The New York Times,
THE TROOPS IN WESTERN VIRGINIA.; INTERESTING STATEMENT FROM GEN. ROSECRANS. THE GREAT REBELLION.
Published: November 10, 1861
HEADQUARTERS DEPARTMENT WESTERN VA., TOMPKINS' FARM, Oct. 29, 1861.
His Excellency W. Dennison, Governor of Ohio:
Over these narrow mountainous roads our troops have been obliged to march from one point to another as they were threatened; carrying only the most absolate necessaries, in order not to endanger their safety by cumbrous wagon trains.
The clothing that began to arrive from the East early in September, for want of transportation, and on account of the uncertainty of the results of movements towards the rebels, could not be permitted to follow our troops in the march from the railroad southward, nor, except cautiously, to Cheat Mountain, while there was doubt of the ability of our troops to sustain themselves against the fearful odds reported to exist against them. When the battle of Carnifax and the repulse of the rebels at Cheat Mountain had settled the question of safety, orders were immediately dispatched to send forward clothing with the greatest possible dispatch.
Meanwhile, terrible rains came on, the roads became so bad that teams could not haul over half their usual load, and took a third longer to go the same distance. Hence three times as many wagons were necessary to perform the same amount of transportation. Provisions and ammunition were the first necessities, and clothing was obliged to follow as it could be sent. But our troops having been four or five months in the field, in rain and wet, over mountains and through forests, had worn out their clothes and shoes, and the cold rains made them feel their condition, and caused the sudden cry of suffering to be raised. The orders for forwarding clothing were duly attended to, as well as the obstacles from want of transportion would admit. The troops in this line fell back some twenty-four miles to increase the case of getting clothing and supplies, and are already pretty well provided.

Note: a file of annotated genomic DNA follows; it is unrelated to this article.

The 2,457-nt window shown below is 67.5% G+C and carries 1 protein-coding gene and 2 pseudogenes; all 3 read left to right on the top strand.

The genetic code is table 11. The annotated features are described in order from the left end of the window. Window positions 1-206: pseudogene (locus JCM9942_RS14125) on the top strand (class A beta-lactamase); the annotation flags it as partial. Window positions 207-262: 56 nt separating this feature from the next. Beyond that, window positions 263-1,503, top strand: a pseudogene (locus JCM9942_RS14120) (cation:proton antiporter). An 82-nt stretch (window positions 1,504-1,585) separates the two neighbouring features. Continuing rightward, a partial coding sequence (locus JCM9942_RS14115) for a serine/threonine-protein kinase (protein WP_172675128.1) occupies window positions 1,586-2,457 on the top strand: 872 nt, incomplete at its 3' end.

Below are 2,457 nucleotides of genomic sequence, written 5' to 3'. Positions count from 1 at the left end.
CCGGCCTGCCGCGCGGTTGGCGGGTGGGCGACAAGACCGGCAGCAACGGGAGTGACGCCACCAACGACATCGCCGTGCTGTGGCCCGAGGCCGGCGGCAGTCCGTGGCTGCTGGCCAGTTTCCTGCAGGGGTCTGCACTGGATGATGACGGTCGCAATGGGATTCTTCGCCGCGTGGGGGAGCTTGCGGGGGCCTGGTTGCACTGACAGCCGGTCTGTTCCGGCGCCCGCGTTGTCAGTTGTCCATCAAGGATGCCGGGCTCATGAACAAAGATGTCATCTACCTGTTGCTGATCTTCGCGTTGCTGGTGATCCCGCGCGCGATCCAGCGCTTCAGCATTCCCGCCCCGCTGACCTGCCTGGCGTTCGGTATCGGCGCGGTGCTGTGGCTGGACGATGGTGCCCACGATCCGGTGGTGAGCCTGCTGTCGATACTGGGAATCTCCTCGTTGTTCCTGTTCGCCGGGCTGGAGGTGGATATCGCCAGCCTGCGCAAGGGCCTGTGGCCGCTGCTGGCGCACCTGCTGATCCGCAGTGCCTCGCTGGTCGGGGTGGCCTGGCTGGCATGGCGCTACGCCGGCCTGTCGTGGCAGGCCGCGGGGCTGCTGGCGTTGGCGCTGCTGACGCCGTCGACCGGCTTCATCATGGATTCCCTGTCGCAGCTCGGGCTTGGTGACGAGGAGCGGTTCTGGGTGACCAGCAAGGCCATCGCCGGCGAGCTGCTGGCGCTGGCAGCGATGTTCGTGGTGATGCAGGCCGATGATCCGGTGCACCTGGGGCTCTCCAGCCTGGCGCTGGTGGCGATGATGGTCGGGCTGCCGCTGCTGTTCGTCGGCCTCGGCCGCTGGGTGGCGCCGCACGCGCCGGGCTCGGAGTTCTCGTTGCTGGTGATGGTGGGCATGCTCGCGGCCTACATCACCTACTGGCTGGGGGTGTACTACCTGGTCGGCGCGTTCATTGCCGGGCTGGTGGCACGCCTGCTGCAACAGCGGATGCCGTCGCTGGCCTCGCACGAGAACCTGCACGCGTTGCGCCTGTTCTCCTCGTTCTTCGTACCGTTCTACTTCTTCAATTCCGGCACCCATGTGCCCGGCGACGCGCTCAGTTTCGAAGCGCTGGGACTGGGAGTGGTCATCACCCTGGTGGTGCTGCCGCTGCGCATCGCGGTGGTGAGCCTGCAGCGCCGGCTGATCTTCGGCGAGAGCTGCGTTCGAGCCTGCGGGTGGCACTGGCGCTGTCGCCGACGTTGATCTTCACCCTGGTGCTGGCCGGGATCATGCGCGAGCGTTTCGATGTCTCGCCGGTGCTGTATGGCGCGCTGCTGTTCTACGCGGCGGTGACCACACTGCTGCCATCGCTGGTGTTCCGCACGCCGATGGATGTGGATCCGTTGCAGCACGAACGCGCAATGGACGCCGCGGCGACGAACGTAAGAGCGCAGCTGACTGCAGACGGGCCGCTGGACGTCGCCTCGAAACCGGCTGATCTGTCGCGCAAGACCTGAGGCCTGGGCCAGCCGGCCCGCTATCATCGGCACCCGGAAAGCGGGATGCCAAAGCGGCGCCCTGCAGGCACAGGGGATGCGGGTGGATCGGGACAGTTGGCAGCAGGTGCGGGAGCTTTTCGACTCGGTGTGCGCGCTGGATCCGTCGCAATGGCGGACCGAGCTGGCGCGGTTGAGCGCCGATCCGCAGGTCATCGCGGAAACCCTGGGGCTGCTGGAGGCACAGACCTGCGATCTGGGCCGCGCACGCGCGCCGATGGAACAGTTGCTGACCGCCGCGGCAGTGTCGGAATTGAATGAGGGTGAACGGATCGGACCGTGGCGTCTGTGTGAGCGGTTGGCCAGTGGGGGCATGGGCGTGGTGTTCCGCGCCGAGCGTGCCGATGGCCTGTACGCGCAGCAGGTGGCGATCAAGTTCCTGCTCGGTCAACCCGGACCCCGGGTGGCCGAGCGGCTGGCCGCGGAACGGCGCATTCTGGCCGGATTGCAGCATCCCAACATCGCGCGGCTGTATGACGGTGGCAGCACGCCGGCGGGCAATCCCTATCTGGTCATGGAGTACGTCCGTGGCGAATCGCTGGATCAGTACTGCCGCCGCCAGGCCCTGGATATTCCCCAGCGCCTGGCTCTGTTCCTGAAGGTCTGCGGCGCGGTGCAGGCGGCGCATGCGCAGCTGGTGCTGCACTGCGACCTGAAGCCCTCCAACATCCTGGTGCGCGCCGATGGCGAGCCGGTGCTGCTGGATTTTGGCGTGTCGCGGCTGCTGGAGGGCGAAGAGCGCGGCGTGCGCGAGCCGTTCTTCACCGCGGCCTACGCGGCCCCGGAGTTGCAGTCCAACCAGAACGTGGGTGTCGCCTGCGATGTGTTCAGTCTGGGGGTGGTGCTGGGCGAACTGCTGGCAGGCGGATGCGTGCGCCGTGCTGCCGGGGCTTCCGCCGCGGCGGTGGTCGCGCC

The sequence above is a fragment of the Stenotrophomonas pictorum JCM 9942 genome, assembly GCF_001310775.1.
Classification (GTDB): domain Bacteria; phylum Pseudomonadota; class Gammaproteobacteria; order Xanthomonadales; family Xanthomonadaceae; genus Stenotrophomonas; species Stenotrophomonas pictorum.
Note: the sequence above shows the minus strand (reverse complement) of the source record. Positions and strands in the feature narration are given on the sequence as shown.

As to the sickness among our troops. It has been by no means as great as might be supposed, varying from one to twelve per cent., and averaging less than four per cent. of the entire force. But the causes of the sudden and surprising increase of sickness are, doubtless.
First -- The great change in habits of life. Men accustomed to regular homes, good cooking and good beds, are suddenly subjected to exactly the reverse. Thrown into a forest country, exposed to rain, cold, heat, and night watchings, and toilsome marches, their strength became gradually impaired, and when the Autumnal weather set in, the feeble constitution began to yield.
The second cause is the want of proper attention to cleanliness and cooking in camp, due to inexperience and negligence of officers.
Comparatively easy on the score of clothing, and, except in a few instances, with improving health, we now await the proper time to strike a blow for our country.
Meanwhile what shall be done with contributions generously made for our relief and comfort. My advice is, that clothing and other things should be collected and safely stored until we go into Winter quarters or call for them to increase the comforts of our hospitals.
To make these collections available, invoices of them should be sent to the State Quartermaster-General, who will thereby become aware of what is to be had, and when informed of our wants draw on these stores for supplies.
Were clothing sent now to the troops, I fear most of it would be lost or cause other articles to be thrown or traded away for want of room in the knapsacks.
With high esteem, I have the honor be, very respectfully, your obedient servant.
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